Wednesday October 17, 2018

Always Forward with Education & Reason

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27
Jun
2016

studentsFamilies left behind as wealthy special interests benefit.


MADISON – Over the course of the last six years, Wisconsin’s public schools have seen their funding slashed by $210 per pupil, a new Legislative Fiscal Bureau memo details. While these historic cuts have taken place, private voucher schools have seen an immense increase of $911 per pupil.

“These new figures detail exactly how damaging the Republican budget cuts have been on working families over the years,” said SSDC Executive Director Matt Ullsvik. “We should not be turning our backs on the education of our children. The misplaced budget priorities of Senators Harsdorf, Olsen, and Tiffany on the Joint Finance Committee continue to hurt Wisconsin families and damage the future of this state. The expansion of the private school voucher program continues to funnel money into the already deep pockets of their wealthy donors.”

“Wisconsinites know that every child deserves access to a quality education. Unfortunately, time after time, Republican legislators refuse to adequately fund our public schools. We deserve leaders in Madison who understand the importance of education for the future of our state. Wisconsin voters recognize that it’s time for a change,” Ullsvik concluded.

Written by Democratic Party of Wisconsin, Sam Erickson   
 
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24
Jun
2016

school-bus-kidsAfter five years of neglect and giveaways to unaccountable voucher schools under Scott Walker, our public school students have seen general aid supporting their education cut by over $200 each. Voucher school students are getting nearly $1000 more.

Written by State Senate Democrats   
 
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23
Jun
2016

senateMembers at odds over transportation delays, Trump candidacy.


MADISON - In a week marked by inaction among congressional Republicans, Wisconsin’s GOP leaders are facing turmoil of their own.

On Tuesday, Senate Republicans reiterated their hard-line opposition to infrastructure investments, contrary to overwhelming public support for investment into our state’s decaying roads and bridges.

Meanwhile, Senate Majority Leader Scott Fitzgerald has struggled to maintain support of Donald Trump's presidential candidacy amid ongoing controversies surrounding his racist remarks.

"This week has proven that Republicans are incapable of making the tough choices needed to move our state and our nation forward," said Matt Ullsvik, SSDC Executive Director. "While Republicans continue to bicker amongst themselves, Democrats remain focused on promoting positive reforms that strengthen the middle class, invest in the future, and move Wisconsin forward. Instead of partisan posturing, Wisconsin families want to see results."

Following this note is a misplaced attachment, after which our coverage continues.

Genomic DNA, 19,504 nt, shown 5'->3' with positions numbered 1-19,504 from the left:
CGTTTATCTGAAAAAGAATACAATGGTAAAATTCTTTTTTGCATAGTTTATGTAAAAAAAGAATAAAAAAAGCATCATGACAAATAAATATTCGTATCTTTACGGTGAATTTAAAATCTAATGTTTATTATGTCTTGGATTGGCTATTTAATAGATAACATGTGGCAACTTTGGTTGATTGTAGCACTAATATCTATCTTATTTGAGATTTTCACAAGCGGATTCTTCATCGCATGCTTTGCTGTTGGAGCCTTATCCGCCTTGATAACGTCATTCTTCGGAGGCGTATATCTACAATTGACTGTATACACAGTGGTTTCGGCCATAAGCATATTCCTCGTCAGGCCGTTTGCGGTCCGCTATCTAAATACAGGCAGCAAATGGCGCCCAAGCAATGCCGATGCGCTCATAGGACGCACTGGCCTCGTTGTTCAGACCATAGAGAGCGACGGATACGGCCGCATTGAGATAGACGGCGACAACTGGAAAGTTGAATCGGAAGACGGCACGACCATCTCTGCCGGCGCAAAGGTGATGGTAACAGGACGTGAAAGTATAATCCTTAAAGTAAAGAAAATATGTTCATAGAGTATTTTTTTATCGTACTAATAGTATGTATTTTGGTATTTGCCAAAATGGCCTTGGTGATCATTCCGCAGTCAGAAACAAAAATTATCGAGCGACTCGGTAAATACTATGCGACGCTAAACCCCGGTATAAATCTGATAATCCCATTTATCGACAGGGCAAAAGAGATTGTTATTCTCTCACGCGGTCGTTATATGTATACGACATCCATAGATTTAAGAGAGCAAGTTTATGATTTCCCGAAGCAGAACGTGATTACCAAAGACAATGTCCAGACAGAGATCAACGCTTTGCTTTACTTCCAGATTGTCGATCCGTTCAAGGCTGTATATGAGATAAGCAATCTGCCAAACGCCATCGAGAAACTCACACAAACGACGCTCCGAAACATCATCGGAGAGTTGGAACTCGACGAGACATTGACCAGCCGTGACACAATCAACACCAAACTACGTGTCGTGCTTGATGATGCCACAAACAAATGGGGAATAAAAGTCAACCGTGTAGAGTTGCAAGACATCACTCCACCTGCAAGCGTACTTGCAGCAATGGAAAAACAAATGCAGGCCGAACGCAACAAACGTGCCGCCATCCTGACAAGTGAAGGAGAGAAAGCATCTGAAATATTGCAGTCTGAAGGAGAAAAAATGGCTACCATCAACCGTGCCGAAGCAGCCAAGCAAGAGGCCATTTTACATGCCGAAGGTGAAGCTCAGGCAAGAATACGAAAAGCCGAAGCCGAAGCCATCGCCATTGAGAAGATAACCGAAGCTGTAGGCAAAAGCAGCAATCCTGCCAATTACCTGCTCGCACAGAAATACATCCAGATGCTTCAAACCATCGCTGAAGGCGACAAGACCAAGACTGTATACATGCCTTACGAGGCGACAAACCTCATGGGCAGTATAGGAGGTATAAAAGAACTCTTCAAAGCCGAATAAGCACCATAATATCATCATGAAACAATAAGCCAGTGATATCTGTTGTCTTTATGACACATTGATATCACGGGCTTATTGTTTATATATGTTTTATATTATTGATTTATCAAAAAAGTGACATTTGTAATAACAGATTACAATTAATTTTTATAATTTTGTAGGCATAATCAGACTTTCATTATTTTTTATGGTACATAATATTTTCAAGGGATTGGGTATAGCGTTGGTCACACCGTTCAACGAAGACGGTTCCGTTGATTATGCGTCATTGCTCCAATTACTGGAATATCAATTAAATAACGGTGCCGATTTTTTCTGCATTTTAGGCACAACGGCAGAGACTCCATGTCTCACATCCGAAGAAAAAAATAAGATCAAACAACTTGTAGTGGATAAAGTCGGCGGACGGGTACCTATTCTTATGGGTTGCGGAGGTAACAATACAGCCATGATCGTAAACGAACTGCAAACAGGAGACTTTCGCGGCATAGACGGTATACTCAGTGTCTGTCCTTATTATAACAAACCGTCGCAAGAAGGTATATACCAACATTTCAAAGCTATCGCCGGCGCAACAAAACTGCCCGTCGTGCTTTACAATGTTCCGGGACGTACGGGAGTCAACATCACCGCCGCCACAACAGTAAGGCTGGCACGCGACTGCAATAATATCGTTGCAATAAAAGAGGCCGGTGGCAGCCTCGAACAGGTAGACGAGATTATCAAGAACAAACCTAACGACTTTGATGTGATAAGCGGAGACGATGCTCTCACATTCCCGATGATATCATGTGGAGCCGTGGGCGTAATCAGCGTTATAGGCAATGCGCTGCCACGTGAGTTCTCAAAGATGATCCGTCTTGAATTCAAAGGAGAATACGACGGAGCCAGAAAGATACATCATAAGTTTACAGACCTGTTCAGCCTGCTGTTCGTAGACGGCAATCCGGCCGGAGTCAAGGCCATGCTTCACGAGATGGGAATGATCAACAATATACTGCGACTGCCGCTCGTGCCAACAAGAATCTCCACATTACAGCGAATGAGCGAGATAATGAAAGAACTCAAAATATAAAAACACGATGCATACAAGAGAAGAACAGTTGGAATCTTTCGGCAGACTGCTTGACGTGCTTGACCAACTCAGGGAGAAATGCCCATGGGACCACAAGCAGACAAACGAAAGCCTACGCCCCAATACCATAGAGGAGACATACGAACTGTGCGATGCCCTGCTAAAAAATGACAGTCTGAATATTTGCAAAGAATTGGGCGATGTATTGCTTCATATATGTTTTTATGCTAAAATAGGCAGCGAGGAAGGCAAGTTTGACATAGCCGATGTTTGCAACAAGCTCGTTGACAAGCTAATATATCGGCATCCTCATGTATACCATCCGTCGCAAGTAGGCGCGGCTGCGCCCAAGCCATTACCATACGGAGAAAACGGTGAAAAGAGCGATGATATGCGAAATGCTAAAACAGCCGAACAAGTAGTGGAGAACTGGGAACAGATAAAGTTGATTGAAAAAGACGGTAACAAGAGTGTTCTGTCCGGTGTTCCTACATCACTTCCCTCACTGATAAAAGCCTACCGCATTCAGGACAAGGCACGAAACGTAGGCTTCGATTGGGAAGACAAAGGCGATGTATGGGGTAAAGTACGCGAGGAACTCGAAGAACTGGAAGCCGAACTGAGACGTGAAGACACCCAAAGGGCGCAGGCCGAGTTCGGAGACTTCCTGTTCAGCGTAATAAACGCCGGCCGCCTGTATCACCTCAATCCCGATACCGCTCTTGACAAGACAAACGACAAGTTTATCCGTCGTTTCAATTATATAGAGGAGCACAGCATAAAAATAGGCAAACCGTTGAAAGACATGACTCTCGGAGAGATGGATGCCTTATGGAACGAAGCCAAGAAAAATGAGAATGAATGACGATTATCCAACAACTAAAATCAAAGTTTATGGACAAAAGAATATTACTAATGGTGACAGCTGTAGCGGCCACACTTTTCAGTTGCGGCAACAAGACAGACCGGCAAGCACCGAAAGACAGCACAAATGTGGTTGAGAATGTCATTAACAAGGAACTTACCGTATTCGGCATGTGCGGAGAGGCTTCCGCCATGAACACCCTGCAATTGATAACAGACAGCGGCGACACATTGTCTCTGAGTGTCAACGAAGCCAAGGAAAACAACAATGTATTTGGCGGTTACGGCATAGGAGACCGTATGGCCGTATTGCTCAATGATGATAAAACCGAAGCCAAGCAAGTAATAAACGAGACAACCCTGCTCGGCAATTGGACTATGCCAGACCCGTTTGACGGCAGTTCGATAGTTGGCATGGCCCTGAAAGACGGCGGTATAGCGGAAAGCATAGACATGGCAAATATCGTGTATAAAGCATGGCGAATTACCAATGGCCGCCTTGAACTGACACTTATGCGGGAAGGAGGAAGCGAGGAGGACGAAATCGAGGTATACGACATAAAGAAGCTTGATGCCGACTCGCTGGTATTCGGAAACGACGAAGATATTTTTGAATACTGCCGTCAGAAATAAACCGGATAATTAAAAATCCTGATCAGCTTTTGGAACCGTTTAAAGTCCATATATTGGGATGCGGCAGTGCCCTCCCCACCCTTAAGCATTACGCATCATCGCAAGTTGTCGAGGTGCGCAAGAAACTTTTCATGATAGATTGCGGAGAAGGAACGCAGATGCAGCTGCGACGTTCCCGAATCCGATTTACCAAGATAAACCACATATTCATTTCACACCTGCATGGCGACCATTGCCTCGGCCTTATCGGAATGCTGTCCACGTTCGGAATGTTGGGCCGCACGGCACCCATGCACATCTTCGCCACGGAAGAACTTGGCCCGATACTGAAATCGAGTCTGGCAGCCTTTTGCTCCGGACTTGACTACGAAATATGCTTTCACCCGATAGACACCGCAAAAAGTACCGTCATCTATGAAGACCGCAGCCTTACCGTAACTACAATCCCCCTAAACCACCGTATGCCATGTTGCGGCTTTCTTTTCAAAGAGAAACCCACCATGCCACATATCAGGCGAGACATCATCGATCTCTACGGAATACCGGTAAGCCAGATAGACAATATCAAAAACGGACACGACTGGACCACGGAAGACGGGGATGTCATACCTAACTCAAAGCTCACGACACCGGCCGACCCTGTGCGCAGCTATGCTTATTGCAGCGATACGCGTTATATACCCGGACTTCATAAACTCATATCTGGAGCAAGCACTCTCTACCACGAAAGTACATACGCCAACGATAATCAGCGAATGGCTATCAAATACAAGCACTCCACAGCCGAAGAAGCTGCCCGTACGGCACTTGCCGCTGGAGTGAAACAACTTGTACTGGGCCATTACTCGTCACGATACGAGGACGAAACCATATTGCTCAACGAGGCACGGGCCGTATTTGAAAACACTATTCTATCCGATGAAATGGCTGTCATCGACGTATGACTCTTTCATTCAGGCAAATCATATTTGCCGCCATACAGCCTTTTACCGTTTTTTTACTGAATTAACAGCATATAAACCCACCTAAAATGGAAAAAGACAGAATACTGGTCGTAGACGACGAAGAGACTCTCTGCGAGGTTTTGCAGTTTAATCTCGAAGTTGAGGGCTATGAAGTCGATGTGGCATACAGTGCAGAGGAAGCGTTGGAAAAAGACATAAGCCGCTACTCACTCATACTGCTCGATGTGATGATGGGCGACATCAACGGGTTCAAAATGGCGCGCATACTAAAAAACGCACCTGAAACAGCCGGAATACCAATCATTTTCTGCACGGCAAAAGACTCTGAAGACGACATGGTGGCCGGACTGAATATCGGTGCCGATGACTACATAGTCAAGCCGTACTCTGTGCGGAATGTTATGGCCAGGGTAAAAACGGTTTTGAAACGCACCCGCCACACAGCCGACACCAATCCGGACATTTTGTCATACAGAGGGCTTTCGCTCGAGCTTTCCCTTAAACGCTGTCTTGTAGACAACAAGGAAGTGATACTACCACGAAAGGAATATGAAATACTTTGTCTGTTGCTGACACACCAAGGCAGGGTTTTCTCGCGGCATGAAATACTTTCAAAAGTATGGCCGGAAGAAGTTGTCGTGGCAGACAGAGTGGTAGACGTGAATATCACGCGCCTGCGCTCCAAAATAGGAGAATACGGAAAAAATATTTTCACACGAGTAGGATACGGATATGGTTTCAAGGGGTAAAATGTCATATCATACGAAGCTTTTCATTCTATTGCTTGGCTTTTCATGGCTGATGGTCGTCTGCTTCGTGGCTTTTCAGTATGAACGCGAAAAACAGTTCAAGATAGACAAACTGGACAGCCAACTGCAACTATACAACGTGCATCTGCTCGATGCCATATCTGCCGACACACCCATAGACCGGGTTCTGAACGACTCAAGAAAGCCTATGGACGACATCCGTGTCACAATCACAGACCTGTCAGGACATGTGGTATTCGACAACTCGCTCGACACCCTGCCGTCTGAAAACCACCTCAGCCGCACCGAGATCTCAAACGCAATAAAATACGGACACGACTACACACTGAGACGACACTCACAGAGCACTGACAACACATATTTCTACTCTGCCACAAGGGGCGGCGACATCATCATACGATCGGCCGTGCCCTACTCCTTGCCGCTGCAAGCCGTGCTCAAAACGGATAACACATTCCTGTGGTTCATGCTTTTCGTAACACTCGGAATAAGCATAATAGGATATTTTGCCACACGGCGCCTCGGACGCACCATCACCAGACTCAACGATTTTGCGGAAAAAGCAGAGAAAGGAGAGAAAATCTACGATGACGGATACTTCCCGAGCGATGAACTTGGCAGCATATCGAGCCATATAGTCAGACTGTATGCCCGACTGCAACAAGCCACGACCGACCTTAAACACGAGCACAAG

Experts have said that failing to invest in our infrastructure now will result in costly project delays, decreased road safety, and fewer jobs. In spite of this, Republican leaders have been unwilling to stand up and propose any long-term transportation funding solutions.

Donald Trump's candidacy has also presented challenges to the fractured Republican caucus. Senate Republicans have refused to condemn the erratic candidate's blatantly racist remarks, while Senator Fitzgerald doubled down on his support of the divisive presidential contender this week in an attempt to unify an increasingly fractured and dissatisfied base.

"Hardworking families are tired of Republican inaction and are eager for a change in Wisconsin," added Ullsvik. "Across the state, Democratic candidates are offering a positive vision for the future that focuses on growth, innovation, and opportunity. Commonsense Democratic proposals to expand student loan refinancing, childcare tax credits, and retirement security are resonating with voters who have grown tired of the misplaced Republican agenda. This week's public display of inaction and partisanship from majority party members reinforces the need for new leadership."

Written by Democratic Party of Wisconsin, Sam Erickson   
 
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22
Jun
2016

dems-v-repubThe emergence of a new major party is unlikely, and it appears American voters are doomed to a choice between the two most disliked major party nominees in polling history. They both will play on fear of the other. But what can we do?

Written by Mike McCabe, Blue Jean Nation   
 
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